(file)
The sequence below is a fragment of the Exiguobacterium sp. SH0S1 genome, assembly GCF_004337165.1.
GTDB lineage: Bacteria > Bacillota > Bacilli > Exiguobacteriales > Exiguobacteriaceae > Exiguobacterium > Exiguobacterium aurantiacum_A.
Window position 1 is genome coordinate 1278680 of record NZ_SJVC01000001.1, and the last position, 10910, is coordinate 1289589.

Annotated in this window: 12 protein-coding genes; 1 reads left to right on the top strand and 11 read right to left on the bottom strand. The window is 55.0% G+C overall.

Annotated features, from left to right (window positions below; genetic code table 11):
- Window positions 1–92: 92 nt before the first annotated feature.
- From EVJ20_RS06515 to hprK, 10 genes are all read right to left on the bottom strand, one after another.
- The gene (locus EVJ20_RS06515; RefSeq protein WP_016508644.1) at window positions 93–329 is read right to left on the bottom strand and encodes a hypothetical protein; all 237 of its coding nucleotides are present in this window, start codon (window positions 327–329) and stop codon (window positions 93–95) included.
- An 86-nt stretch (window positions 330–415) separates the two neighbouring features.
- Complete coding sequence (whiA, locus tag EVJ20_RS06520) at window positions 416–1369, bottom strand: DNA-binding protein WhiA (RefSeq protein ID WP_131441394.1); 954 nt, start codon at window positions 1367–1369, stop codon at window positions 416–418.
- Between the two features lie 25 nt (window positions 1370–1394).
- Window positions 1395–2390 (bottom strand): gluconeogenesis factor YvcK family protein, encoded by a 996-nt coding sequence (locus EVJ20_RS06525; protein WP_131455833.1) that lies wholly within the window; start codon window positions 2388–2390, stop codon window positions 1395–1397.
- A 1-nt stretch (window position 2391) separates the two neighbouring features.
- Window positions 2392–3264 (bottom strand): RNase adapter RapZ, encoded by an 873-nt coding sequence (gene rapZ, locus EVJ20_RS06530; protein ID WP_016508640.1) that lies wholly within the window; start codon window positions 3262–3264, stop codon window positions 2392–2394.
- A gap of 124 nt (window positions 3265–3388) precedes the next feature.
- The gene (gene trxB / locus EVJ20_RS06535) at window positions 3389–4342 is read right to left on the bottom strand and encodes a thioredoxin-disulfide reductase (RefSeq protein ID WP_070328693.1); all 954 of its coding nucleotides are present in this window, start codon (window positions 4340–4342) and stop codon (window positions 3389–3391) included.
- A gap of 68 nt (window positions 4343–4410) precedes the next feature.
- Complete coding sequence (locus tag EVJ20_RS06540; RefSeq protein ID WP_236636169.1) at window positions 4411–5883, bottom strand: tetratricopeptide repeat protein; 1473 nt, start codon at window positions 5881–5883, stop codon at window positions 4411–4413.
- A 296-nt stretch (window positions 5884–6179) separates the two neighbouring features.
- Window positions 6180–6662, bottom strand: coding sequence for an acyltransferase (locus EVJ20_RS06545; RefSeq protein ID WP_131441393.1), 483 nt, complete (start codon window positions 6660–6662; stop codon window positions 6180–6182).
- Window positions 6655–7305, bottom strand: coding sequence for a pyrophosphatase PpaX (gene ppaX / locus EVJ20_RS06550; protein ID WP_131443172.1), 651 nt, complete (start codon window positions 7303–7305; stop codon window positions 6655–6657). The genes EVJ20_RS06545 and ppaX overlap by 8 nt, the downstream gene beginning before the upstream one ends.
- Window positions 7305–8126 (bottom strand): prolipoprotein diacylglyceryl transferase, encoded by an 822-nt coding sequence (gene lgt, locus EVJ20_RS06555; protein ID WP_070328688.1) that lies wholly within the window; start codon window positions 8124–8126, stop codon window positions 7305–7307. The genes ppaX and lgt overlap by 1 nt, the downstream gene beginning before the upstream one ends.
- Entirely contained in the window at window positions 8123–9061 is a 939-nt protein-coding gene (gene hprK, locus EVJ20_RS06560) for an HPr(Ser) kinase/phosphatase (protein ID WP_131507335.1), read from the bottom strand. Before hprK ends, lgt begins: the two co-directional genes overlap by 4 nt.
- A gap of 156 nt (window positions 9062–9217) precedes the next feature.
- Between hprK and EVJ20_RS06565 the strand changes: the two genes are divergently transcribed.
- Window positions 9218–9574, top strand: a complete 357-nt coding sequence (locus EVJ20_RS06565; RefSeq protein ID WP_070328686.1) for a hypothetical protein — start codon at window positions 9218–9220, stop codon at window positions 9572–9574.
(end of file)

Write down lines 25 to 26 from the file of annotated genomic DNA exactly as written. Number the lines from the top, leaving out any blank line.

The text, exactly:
- Between hprK and EVJ20_RS06565 the strand changes: the two genes are divergently transcribed.
- Window positions 9218–9574, top strand: a complete 357-nt coding sequence (locus EVJ20_RS06565; RefSeq protein ID WP_070328686.1) for a hypothetical protein — start codon at window positions 9218–9220, stop codon at window positions 9572–9574.